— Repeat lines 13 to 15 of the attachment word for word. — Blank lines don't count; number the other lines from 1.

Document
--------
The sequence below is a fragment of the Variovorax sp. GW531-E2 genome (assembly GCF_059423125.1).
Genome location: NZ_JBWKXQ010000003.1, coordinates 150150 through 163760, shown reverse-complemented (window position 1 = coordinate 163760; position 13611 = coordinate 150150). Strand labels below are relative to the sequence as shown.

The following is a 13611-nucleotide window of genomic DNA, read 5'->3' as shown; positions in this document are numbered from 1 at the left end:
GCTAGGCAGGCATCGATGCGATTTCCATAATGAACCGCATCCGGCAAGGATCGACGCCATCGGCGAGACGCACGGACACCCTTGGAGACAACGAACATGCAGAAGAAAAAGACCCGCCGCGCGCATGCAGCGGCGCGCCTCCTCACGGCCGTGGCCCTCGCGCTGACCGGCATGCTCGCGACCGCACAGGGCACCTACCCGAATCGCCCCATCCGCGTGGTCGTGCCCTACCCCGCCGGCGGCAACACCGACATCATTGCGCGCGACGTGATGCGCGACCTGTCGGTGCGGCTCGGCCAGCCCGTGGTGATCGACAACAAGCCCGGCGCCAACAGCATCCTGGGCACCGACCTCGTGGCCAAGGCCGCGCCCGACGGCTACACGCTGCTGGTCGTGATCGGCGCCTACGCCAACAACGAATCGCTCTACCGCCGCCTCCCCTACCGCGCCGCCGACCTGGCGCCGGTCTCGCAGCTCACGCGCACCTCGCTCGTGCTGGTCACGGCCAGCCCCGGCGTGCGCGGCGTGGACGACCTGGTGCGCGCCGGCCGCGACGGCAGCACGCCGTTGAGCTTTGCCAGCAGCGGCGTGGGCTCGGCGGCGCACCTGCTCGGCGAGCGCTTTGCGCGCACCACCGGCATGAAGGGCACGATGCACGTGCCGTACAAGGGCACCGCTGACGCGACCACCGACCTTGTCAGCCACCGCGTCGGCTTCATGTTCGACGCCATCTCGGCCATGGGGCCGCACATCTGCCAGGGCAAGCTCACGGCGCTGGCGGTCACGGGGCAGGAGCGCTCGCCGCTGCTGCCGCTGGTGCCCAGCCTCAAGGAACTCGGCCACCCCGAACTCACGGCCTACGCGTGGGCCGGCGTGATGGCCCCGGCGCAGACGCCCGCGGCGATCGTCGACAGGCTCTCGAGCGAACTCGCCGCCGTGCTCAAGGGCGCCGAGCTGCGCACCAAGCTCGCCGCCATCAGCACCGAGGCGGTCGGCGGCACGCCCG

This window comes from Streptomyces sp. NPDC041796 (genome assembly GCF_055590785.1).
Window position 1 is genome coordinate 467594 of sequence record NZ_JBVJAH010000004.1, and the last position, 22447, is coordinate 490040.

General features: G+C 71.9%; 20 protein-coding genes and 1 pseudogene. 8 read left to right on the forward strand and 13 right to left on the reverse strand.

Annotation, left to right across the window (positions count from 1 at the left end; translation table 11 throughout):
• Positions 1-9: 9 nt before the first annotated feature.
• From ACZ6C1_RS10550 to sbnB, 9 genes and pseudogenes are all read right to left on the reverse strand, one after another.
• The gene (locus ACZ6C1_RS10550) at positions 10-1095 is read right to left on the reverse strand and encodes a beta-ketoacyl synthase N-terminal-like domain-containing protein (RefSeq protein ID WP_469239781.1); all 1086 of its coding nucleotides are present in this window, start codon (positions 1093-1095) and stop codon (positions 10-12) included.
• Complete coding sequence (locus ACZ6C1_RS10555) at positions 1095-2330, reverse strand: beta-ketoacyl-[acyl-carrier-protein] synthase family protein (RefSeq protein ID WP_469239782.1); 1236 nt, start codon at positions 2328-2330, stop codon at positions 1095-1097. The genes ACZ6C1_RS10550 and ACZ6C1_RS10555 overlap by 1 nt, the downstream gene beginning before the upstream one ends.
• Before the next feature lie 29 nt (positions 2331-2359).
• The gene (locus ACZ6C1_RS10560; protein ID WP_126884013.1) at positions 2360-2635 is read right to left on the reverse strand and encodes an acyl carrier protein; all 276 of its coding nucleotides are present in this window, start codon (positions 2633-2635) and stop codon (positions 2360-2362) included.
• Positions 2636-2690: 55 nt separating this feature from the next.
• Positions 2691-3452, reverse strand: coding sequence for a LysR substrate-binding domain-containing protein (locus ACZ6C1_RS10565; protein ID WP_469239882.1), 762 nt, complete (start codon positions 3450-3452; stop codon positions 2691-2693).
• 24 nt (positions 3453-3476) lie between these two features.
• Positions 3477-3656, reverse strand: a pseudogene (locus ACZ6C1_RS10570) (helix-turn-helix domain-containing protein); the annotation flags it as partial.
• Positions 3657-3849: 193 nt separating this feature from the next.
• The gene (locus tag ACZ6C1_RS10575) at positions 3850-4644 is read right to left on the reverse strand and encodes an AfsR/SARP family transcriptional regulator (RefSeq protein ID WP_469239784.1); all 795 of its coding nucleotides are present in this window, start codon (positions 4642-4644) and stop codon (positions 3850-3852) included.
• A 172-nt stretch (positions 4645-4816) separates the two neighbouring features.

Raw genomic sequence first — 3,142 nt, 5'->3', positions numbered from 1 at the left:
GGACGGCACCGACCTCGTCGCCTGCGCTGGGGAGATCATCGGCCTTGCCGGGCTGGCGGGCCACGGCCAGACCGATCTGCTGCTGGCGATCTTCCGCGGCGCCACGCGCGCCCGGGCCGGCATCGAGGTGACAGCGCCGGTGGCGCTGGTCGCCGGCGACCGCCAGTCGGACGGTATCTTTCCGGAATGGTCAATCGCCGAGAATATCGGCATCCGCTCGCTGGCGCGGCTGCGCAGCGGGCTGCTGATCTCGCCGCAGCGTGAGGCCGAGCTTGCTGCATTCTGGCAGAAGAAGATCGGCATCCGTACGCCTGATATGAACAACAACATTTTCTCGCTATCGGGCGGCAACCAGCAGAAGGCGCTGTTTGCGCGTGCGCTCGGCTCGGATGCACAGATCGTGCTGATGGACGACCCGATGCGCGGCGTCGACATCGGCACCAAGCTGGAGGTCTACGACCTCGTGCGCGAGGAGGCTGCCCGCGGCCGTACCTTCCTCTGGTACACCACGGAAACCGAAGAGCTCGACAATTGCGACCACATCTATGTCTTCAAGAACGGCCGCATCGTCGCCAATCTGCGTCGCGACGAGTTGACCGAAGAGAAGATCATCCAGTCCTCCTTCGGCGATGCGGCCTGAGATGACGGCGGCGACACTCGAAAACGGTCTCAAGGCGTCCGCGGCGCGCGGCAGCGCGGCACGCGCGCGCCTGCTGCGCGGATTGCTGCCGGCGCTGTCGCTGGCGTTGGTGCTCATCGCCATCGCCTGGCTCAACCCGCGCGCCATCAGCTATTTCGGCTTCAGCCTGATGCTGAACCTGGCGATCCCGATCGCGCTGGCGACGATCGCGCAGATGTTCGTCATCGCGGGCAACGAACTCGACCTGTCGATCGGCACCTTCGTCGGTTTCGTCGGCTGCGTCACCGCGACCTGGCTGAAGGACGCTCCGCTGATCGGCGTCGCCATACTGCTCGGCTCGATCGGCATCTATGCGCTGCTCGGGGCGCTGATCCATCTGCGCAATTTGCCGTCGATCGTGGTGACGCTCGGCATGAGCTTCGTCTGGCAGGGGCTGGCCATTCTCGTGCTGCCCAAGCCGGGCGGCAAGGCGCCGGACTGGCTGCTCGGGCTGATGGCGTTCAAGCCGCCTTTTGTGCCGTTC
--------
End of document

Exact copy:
• Before the next feature lie 29 nt (positions 2331-2359).
• The gene (locus ACZ6C1_RS10560; protein ID WP_126884013.1) at positions 2360-2635 is read right to left on the reverse strand and encodes an acyl carrier protein; all 276 of its coding nucleotides are present in this window, start codon (positions 2633-2635) and stop codon (positions 2360-2362) included.
• Positions 2636-2690: 55 nt separating this feature from the next.